Using new energy technologies to transform business efficiency
24 Oct 2018
New technologies will allow businesses to better control energy use in order to reduce cost and drive efficiencies, explains Centrica’s Louis Burford...
Whether it’s to drive productivity in an office or keep a manufacturing facility running, all businesses are looking for ways to maximise the output of their resources. In the industrial sector, the opportunities for delivering efficiencies are as strong as anywhere – particularly in relation to energy.
The UK industrial sector – including the steel, chemicals, glassmaking and ceramics industries – currently accounts for a quarter of the UK’s entire energy demand. Our Powering Britain’s Economic Future report found that if just 50 per cent of the sector adopted new energy technologies, it could save at least £540million on its energy bills. It would also boost productivity and grow UK GVA (gross value added) by £13.9billion.
The financial case for developing a business strategy in relation to your energy use couldn’t be clearer but, for many businesses with huge demands on the grid, it’s difficult to know where to start. If businesses are to begin investing in ways to improve energy efficiency, they must first develop a detailed understanding of how their assets draw power.
A typical manufacturing facility might have hundreds or even thousands of individual devices consuming energy. Some of these may be operating inefficiently because they are in a poor state of repair, they’re being used for a purpose for which they’re not suited or they are staying powered up for longer than they need to be.
Many of these issues will be quick and easy to tackle through the development of a preventative maintenance strategy or tweaks to working practices. But, without knowing where the priorities lie, it can be difficult or impossible for operators to know what action to take.
Knowledge is power
The first step towards mastering efficiency is to begin auditing consumption, which in turn can inform strategy. The development of sensor technology in recent years has made it possible to conduct both simple and complex energy audits that gather energy information at device level and display its use in dashboard format. Connecting wirelessly to a central receiver, the sensors tell the system exactly what each piece or group of equipment is doing in real time.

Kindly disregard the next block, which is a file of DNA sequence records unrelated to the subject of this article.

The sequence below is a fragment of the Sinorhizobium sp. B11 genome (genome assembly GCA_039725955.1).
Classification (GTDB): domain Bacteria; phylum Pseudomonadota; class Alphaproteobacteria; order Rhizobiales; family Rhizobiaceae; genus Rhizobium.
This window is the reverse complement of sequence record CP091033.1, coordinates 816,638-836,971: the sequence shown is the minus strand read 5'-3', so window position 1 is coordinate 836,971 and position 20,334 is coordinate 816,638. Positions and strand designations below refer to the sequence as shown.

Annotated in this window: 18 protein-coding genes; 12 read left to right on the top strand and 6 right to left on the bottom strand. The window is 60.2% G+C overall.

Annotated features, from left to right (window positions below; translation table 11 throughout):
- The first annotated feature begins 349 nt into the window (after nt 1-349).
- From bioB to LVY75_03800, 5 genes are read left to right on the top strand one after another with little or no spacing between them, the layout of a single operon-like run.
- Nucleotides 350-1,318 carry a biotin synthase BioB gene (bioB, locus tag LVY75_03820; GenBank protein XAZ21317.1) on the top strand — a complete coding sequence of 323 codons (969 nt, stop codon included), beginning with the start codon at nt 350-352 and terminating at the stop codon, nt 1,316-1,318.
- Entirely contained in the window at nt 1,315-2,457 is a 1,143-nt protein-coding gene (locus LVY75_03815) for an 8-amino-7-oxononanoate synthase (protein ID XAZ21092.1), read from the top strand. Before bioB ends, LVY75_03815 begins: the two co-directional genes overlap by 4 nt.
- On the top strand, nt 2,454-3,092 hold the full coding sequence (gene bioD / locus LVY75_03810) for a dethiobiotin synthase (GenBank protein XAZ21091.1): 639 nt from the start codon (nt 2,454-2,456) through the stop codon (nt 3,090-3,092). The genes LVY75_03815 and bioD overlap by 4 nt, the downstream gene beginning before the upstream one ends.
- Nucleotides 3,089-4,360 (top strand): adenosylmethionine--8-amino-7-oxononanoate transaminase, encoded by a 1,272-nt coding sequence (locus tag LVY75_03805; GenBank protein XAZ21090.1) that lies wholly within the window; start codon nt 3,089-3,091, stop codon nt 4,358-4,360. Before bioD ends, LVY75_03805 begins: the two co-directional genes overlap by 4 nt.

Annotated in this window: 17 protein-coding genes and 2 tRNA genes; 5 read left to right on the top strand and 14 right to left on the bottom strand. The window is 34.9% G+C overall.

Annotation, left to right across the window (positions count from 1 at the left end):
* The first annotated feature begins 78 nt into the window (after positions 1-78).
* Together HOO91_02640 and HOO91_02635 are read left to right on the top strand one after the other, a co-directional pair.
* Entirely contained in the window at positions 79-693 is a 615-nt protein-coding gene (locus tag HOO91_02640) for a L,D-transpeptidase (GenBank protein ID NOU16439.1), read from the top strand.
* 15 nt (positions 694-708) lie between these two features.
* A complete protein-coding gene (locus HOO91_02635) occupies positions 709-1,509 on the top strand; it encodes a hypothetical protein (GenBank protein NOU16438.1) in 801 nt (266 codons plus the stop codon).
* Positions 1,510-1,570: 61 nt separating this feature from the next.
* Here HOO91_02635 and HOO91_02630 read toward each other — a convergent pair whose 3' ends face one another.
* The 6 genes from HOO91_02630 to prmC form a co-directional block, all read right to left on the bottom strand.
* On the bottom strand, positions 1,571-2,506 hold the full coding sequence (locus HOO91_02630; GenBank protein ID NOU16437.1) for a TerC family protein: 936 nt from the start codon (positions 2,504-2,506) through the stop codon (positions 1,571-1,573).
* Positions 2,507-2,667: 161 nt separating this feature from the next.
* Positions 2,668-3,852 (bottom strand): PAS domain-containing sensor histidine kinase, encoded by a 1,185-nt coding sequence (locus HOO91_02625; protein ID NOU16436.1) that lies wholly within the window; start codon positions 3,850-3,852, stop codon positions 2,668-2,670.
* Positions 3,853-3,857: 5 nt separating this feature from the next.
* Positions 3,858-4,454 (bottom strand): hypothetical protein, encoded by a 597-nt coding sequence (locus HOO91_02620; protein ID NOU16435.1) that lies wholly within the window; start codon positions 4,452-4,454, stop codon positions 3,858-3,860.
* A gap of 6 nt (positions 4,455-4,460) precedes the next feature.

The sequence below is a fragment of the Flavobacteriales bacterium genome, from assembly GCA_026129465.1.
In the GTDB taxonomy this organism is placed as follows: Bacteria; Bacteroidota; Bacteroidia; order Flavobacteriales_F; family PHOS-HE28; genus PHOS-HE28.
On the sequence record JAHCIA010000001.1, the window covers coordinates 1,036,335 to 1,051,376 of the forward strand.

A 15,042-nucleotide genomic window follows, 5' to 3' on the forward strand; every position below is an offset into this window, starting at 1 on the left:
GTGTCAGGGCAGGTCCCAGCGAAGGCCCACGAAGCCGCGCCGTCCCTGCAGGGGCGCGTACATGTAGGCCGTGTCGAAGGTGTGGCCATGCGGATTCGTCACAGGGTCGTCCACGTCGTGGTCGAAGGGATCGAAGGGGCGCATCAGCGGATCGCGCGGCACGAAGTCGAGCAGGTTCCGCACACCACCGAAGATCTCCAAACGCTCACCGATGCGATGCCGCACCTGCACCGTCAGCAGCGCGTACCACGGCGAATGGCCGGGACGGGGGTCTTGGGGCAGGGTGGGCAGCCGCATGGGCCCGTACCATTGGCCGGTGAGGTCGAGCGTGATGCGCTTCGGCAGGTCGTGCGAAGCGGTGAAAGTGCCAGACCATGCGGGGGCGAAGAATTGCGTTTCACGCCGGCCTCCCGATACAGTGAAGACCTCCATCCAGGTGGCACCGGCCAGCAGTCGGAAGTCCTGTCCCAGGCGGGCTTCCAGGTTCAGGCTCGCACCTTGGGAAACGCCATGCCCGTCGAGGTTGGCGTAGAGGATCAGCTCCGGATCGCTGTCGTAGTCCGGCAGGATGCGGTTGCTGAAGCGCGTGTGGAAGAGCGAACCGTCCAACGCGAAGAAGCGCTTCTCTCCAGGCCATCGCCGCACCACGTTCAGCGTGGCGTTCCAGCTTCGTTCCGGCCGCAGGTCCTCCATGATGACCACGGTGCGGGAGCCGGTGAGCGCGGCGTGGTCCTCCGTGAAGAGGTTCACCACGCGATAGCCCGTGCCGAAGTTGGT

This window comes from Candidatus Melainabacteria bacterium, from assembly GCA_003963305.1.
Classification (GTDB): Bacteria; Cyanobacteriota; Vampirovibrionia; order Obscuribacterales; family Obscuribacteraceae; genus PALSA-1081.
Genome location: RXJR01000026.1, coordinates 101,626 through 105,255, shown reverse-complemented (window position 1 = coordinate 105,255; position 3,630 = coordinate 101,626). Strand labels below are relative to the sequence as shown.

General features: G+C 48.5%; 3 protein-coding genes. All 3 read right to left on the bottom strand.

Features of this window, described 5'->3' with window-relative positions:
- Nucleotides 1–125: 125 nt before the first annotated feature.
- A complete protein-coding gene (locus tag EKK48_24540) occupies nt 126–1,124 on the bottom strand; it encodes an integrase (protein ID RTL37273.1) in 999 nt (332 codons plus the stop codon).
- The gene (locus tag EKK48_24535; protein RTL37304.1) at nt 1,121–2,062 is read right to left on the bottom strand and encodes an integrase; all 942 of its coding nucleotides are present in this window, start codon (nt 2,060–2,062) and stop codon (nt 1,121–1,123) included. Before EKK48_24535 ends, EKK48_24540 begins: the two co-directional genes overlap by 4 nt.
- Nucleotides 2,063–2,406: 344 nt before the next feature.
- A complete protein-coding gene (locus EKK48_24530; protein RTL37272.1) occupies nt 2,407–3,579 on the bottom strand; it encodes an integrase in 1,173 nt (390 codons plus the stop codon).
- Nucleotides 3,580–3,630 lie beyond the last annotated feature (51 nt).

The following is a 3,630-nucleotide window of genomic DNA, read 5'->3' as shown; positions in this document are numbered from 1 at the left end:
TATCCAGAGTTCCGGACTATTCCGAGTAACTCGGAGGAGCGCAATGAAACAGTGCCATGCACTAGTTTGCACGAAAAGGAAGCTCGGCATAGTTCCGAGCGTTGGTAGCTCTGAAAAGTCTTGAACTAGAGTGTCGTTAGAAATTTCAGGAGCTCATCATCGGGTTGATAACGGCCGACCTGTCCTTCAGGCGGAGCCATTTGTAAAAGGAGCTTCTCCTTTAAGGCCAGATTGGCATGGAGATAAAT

The user-friendly nature of a remote dashboard makes it possible to analyse the data and identify which equipment is performing badly, putting too much energy into the task it’s performing, or about to break.
Development of sensor technology has made it possible to conduct audits that gather energy information at device level and display its use in dashboard format
By developing a better understanding of how things are performing over time, it is possible to improve day-to-day efficiency and achieve immediate cost savings. It can also enable you to spot potential issues early on and develop a preventative maintenance plan that extends the lifetime of the equipment and reduces the frequency of costly payouts on new plant.
Energy auditing may be the first step towards efficiency savings but, crucially, it can also inform the development of company-wide energy objectives and an understanding of where strategic investment can be best implemented.
It’s clear that most businesses agree. Centrica Business Solutions surveyed more than 1,000 global businesses about their attitudes to energy. More than 85 per cent of UK organisations said that energy insights will be central to the competitive advantage of large firms by 2025. That said, only a quarter of the businesses expressing that view have a formalised energy strategy place. If businesses are to begin seizing the initiative and creating an energy strategy that delivers results, auditing is a great first step in the right direction.
Louis Burford is head of solution sales, Centrica Business Solutions